Member of the Whitey’s Lindy Hoppers, Ann Johnson was seriously badass (you can see her undies – and hardcore leg muscles – here. She and her partner (Billy Williams) are the first onto the floor in the jitterbug contest section of the ‘Keep Punchin” short (at about 3.08 in this clip):
Dunham was a dancer, but also a choreographer, and I think I want to give some concert dance choreographers of the 1920s, 30s and 40s and 50s a bit of space as well.
Dunham’s piece ‘Barrelhouse Blues’ is really interesting. I think it gives me a place to start thinking about ‘blues dancing’ performances in historical context – this piece was a response to (and incorporates) the vernacular dance of the period, rather than an ‘accurate’ ‘depiction’ of vernacular dance.
It’s the second piece in this clip, but I want to include the first piece ‘Ostrich’ because it’s so amazing, and really positions Dunham within the context of other choreographers and dancers of this period who were exploring African dance within an African American context. Also, because ‘Ostrich’ is AMAZING.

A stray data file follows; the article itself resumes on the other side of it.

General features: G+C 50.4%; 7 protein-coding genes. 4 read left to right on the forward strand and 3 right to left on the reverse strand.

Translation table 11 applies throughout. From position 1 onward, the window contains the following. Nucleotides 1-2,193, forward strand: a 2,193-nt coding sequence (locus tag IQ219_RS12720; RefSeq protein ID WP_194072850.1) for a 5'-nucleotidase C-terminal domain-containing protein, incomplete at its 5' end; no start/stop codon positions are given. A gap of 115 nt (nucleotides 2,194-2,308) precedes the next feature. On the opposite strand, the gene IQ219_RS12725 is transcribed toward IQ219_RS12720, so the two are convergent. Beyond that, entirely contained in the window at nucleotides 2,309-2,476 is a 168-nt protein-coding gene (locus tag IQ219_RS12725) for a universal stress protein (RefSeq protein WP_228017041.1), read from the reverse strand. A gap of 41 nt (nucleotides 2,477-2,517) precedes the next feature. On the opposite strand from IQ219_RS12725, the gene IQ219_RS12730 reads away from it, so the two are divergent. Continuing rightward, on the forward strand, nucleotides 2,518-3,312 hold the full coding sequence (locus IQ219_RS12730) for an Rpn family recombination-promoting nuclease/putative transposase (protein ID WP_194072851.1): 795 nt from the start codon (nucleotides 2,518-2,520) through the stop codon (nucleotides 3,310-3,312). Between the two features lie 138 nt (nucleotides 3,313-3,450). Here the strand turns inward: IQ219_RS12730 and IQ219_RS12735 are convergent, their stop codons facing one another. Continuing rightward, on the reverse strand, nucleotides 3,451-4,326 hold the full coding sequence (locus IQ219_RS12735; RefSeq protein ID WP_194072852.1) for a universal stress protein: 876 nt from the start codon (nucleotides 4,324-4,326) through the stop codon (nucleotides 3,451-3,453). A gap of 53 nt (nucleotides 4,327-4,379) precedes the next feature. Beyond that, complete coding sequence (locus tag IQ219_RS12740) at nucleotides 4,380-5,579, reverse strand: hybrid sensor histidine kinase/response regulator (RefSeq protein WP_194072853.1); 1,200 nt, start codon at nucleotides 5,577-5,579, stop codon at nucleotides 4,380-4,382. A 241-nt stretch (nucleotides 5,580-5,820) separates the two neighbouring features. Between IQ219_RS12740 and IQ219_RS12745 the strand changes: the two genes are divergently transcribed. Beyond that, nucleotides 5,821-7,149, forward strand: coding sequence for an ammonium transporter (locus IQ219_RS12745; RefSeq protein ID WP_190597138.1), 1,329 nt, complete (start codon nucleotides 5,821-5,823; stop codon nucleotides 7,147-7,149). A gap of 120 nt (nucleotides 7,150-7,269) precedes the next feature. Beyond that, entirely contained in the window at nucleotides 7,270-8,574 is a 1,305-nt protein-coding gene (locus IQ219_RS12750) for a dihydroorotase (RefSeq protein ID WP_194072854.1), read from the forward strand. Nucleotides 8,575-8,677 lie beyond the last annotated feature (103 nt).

Extreme awesome lindy hopper from Whitey’s Lindy Hoppers! You can see her in clips like the Keep Punchin Big Apple and Jitterbug Contest, but I can’t pick her – can you?
…btw, her inestimable partner was Thomas ‘Tops’ Lee.
Today, a woman who particularly inspires/inspired me!
I was in this class with Sugar and Peter, and one morning early in the week Sugar self-corrected describing the leads as ‘he’ with the comment: “because these days girls lead too, and that’s alright!” I led in most of my classes that week, and she was one of the few teachers I’ve _ever_ had who’s been so encouraging of women leads.
While the theme is ‘Women in the Business of Food’ Womenshistory.com.au I’m going to see just how many brilliant women jazz dancers I can come up with. One per day. Is it possible? Will I need your help?
So go here and check out some badass solo sister action. When I say ‘solo jazz’, that’s what I’m talking about. The splits stuff and the girl in white doing the tremors could be slotted into the ‘eccentric dance’ category – sort of ‘stunt dancing’.
Here’s the descriptor from the page:
Dancing outtake from Hollywood Rhythm Vol. 1: The Best of Jazz and Blues – Released 2001
Section: A Bundle of Blues (excerpt taken from approx. 7 min into the section to the end)
Stars: Duke Ellington, Ivie Anderson, Florence Hill, Bessie Dudley, Duke Ellington Orchestra
Plot Outline Duke Ellington and his orchestra play two jazz compositions plus ‘Stormy Weather’ (sung by Ivy Anderson).